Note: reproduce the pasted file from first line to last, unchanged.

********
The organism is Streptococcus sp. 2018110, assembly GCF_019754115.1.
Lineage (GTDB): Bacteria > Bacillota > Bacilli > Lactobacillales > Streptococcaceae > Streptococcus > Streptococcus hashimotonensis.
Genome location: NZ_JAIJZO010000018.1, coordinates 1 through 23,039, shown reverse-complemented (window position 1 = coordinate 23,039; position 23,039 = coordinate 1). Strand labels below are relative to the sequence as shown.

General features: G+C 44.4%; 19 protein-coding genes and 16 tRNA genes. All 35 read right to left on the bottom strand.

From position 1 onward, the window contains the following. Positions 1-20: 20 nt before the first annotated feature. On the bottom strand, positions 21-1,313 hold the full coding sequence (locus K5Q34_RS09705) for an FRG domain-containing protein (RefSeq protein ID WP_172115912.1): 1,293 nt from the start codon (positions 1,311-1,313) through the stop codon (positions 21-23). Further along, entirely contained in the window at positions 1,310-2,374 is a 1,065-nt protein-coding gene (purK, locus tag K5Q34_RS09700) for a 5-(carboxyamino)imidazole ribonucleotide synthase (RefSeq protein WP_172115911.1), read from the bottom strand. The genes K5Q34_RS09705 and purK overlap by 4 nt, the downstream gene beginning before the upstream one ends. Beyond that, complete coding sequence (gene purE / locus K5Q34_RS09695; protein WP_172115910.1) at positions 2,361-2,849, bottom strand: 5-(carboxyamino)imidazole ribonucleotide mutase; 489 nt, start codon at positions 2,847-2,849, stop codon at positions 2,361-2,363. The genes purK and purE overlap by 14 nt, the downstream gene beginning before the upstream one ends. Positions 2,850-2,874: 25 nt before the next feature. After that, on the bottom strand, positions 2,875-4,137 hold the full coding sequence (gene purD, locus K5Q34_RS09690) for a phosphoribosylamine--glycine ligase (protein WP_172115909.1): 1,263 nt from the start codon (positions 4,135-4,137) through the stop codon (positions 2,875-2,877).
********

The organism is Streptococcus sp. 2018110, assembly GCF_019754115.1.
Lineage (GTDB): Bacteria > Bacillota > Bacilli > Lactobacillales > Streptococcaceae > Streptococcus > Streptococcus hashimotonensis.
Genome location: NZ_JAIJZO010000018.1, coordinates 1 through 23,039, shown reverse-complemented (window position 1 = coordinate 23,039; position 23,039 = coordinate 1). Strand labels below are relative to the sequence as shown.

General features: G+C 44.4%; 19 protein-coding genes and 16 tRNA genes. All 35 read right to left on the bottom strand.

From position 1 onward, the window contains the following. Positions 1-20: 20 nt before the first annotated feature. On the bottom strand, positions 21-1,313 hold the full coding sequence (locus K5Q34_RS09705) for an FRG domain-containing protein (RefSeq protein ID WP_172115912.1): 1,293 nt from the start codon (positions 1,311-1,313) through the stop codon (positions 21-23). Further along, entirely contained in the window at positions 1,310-2,374 is a 1,065-nt protein-coding gene (purK, locus tag K5Q34_RS09700) for a 5-(carboxyamino)imidazole ribonucleotide synthase (RefSeq protein WP_172115911.1), read from the bottom strand. The genes K5Q34_RS09705 and purK overlap by 4 nt, the downstream gene beginning before the upstream one ends. Beyond that, complete coding sequence (gene purE / locus K5Q34_RS09695; protein WP_172115910.1) at positions 2,361-2,849, bottom strand: 5-(carboxyamino)imidazole ribonucleotide mutase; 489 nt, start codon at positions 2,847-2,849, stop codon at positions 2,361-2,363. The genes purK and purE overlap by 14 nt, the downstream gene beginning before the upstream one ends. Positions 2,850-2,874: 25 nt before the next feature. After that, on the bottom strand, positions 2,875-4,137 hold the full coding sequence (gene purD, locus K5Q34_RS09690) for a phosphoribosylamine--glycine ligase (protein WP_172115909.1): 1,263 nt from the start codon (positions 4,135-4,137) through the stop codon (positions 2,875-2,877).